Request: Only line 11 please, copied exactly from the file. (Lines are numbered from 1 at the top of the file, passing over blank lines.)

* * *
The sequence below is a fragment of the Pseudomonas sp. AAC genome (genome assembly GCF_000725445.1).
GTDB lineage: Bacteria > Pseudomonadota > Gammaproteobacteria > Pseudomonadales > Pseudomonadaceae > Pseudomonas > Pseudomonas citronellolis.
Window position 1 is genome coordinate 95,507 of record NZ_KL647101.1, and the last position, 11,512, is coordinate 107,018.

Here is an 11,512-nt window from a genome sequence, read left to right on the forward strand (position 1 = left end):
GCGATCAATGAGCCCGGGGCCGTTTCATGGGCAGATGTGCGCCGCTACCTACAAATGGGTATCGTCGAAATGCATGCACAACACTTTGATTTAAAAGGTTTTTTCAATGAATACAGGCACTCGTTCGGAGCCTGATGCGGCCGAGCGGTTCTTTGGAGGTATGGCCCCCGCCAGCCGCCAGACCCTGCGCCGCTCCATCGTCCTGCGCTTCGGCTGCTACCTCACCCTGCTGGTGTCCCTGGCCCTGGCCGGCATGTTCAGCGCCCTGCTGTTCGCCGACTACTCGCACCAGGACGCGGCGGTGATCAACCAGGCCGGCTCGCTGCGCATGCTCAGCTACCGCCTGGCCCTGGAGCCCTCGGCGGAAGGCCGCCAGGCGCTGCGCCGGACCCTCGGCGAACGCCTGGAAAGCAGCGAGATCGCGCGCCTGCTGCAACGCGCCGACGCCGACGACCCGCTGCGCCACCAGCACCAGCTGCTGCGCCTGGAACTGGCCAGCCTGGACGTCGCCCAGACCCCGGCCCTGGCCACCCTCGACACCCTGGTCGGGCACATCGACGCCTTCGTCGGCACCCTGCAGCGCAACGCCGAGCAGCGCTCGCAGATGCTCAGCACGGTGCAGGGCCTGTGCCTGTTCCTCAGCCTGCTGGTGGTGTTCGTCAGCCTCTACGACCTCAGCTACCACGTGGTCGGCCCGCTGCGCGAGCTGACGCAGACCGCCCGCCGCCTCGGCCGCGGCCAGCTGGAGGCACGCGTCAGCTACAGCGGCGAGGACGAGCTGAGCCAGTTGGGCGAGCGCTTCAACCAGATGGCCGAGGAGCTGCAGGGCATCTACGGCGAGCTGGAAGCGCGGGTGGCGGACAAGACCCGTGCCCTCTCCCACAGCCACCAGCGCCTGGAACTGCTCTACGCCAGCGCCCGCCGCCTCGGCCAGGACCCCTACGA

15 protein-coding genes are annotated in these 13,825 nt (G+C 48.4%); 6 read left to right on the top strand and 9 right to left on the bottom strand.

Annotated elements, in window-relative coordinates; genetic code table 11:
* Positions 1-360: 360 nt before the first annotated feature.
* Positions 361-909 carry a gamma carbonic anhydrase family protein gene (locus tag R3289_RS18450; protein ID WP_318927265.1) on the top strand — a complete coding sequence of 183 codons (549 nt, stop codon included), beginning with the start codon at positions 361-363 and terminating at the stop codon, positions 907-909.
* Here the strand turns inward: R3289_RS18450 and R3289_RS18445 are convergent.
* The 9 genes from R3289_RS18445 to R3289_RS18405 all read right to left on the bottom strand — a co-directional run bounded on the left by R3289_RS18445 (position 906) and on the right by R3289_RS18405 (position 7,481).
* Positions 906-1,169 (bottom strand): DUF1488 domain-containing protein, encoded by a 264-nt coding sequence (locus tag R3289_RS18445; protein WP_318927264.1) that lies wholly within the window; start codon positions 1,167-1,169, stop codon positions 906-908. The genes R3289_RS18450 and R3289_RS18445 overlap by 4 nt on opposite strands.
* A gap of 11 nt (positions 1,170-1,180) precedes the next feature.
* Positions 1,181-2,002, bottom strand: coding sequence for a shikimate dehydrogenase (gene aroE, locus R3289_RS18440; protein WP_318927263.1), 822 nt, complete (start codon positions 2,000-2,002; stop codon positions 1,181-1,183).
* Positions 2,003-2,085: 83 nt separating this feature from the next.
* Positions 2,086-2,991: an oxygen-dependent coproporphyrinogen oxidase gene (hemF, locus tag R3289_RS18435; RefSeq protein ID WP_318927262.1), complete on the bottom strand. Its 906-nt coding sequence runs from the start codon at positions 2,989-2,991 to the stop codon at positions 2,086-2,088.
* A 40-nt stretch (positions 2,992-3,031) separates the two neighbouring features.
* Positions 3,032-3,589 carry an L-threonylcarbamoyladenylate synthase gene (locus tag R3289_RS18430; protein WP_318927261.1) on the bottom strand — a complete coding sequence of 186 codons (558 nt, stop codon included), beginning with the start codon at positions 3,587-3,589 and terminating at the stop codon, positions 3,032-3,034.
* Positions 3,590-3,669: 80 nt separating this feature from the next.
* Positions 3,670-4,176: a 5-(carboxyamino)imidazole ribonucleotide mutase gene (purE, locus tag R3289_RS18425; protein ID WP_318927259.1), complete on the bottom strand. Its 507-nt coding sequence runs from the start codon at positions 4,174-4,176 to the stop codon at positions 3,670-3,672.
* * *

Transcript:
* The 9 genes from R3289_RS18445 to R3289_RS18405 all read right to left on the bottom strand — a co-directional run bounded on the left by R3289_RS18445 (position 906) and on the right by R3289_RS18405 (position 7,481).